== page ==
With Demko out, the Canucks had to rely on a tandem of Spencer Martin and Collin Delia in net, with four games of Arturs Silovs sprinkled in. Overall, the trio managed a save percentage of .869% while allowing a total of 142 goals or 4.06 goals per game. Despite Vancouver outshooting their opponents during this 35-game stretch, they were constantly facing an uphill battle due to the play of their goaltenders.

Thatcher Demko Vancouver Canucks
Thatcher Demko, Vancouver Canucks (Jess Starr/The Hockey Writers)

With Demko fully healthy and expected to play around 55 games next season, the question switches over to who will be the backup. With both Martin and Silovs signed and Delia a pending free agent, it looks as though those two will battle it out in training camp and potentially the upcoming American Hockey League (AHL) Playoffs to see who will be the backup next season. The Canucks could also once again hit the free-agent or trade market and bring in an experienced backup just in case another long-term injury hits the team. Regardless of the final decision, it is safe to say that the goaltending needs to be better next season if the Canucks have any shot of making the postseason.

Bone Dry Offence From the Blue Line Outside of Hughes

The lack of offence from Canucks defenders not named Quinn Hughes was shocking this season. Only Oliver Ekman-Larsson and Schenn finished above the 20-point mark, yet neither played a game for the organization after Feb. 15, 2023. While there were positives based on the play of the late-season call-ups, Vancouver needs to find a way to generate more offence from the blue line if they want to be successful next season.

Related: Canucks Drafted the Best Defenceman in 2018 With Quinn Hughes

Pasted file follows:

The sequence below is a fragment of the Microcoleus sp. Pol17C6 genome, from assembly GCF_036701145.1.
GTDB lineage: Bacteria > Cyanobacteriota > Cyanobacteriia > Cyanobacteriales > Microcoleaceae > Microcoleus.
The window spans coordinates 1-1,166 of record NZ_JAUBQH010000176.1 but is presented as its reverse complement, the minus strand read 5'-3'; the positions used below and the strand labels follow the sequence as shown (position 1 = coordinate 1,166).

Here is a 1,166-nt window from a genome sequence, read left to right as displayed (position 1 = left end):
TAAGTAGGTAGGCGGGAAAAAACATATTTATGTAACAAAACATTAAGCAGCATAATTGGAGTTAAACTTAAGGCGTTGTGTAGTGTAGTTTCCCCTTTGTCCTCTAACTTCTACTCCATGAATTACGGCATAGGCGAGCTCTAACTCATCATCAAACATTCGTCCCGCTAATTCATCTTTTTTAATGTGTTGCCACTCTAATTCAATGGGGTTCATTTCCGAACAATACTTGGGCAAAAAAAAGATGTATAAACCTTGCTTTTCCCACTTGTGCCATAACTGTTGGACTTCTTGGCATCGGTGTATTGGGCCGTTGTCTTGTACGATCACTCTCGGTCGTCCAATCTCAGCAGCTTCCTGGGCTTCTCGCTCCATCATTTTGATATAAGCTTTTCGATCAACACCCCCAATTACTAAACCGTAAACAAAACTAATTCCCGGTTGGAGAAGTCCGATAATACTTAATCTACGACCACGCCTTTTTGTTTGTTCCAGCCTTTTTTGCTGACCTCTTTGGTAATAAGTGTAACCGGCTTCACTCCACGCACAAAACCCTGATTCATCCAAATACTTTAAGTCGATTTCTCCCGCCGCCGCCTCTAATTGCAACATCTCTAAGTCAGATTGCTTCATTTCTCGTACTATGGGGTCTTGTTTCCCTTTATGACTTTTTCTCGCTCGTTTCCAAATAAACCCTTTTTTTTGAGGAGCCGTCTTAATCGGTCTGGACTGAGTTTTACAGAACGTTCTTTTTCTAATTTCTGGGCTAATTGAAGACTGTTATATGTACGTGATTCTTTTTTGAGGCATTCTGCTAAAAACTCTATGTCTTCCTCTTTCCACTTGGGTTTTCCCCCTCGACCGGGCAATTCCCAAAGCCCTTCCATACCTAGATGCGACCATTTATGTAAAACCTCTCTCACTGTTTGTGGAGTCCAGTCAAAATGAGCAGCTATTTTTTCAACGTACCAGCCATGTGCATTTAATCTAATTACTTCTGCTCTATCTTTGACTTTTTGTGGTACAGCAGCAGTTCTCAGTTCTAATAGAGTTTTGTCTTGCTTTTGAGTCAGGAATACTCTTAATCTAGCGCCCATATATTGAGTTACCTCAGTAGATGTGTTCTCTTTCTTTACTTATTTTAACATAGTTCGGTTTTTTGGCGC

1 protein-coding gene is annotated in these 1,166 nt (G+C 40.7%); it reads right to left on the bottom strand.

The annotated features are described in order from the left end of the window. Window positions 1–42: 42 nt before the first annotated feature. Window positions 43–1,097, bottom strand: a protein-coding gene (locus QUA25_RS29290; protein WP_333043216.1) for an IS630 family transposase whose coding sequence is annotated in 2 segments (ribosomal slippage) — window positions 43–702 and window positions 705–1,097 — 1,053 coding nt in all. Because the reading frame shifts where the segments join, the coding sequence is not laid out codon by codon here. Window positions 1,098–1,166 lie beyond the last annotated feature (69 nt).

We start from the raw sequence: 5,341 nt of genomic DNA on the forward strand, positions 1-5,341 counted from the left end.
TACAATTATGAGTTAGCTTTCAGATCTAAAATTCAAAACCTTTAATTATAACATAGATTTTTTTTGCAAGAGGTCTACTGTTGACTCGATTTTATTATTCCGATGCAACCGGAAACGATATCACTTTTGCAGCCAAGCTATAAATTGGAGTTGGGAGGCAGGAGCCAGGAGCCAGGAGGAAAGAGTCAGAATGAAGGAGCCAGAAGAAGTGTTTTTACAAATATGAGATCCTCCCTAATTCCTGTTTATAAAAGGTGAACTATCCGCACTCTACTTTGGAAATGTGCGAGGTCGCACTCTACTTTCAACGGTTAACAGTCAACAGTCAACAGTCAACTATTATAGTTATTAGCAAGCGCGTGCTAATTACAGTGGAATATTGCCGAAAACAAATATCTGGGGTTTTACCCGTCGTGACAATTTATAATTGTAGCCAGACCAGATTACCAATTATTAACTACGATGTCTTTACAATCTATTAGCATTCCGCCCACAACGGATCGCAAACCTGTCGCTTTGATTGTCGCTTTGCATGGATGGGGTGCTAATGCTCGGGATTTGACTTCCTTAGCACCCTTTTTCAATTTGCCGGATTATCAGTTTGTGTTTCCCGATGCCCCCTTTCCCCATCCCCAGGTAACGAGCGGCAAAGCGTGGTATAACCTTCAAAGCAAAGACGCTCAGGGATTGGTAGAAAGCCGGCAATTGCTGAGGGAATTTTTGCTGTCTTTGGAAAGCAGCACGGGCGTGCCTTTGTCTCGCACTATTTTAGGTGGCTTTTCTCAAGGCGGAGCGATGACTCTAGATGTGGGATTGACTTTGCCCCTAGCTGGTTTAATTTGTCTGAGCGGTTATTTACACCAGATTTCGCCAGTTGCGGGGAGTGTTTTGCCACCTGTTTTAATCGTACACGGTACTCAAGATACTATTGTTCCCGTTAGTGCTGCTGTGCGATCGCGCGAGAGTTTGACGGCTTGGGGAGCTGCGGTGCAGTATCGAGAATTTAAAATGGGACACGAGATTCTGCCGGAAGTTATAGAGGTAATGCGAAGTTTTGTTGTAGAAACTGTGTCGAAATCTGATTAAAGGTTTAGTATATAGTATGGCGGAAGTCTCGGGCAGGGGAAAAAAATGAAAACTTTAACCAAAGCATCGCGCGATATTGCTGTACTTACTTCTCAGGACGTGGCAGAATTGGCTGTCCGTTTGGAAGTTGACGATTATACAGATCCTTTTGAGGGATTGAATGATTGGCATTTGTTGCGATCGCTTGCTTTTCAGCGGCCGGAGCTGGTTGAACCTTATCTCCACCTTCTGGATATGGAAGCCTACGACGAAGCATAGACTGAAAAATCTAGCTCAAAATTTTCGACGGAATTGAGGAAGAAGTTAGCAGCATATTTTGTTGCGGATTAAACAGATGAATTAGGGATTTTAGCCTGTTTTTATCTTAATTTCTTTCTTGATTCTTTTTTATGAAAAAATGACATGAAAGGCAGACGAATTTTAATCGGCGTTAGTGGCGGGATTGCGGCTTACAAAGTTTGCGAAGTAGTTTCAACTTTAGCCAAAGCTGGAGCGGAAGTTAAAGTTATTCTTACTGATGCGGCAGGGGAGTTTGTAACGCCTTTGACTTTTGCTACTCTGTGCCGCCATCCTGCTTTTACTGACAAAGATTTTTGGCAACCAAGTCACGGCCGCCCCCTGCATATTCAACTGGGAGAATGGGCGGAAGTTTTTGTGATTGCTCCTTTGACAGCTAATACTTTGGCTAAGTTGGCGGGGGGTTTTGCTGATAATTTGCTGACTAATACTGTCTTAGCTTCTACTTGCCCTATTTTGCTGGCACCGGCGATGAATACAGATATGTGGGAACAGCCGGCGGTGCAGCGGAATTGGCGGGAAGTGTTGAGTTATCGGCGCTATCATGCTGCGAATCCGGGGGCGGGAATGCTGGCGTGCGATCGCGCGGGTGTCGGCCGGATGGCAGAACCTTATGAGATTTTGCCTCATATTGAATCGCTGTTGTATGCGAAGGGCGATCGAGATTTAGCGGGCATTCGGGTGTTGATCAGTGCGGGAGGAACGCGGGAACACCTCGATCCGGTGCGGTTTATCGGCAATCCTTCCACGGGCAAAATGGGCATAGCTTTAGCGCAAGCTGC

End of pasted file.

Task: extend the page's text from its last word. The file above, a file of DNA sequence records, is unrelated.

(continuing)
The hope is that the addition of a healthy Filip Hronek will help increase the Canucks scoring from the blue line, but in the end, everyone needs to step up. If Ethan Bear and Tyler Myers are part of this organization next season, they need to find a way to hit the 20-point mark. The same goes for whoever makes the team out of camp. As special as Hughes is, he needs some help on the blue line, which will be one of Vancouver’s biggest challenges heading into the offseason.

Canuck Fans Are Running Out of Patience

The 2022-23 season was a disaster for the organization, full stop. While it was great to celebrate individual player achievements, it should also be recognized that not only did the team miss the playoffs, but they also once again destroyed their draft lottery position late in the season by picking up 28 points in their final 20 games. The fans in Vancouver are extremely passionate but are running out of patience when it comes to this organization that hasn’t hosted a playoff game in their city since 2015. This coming offseason will be the most important in recent memory as the Canucks cannot afford to miss the playoffs in 2023-24.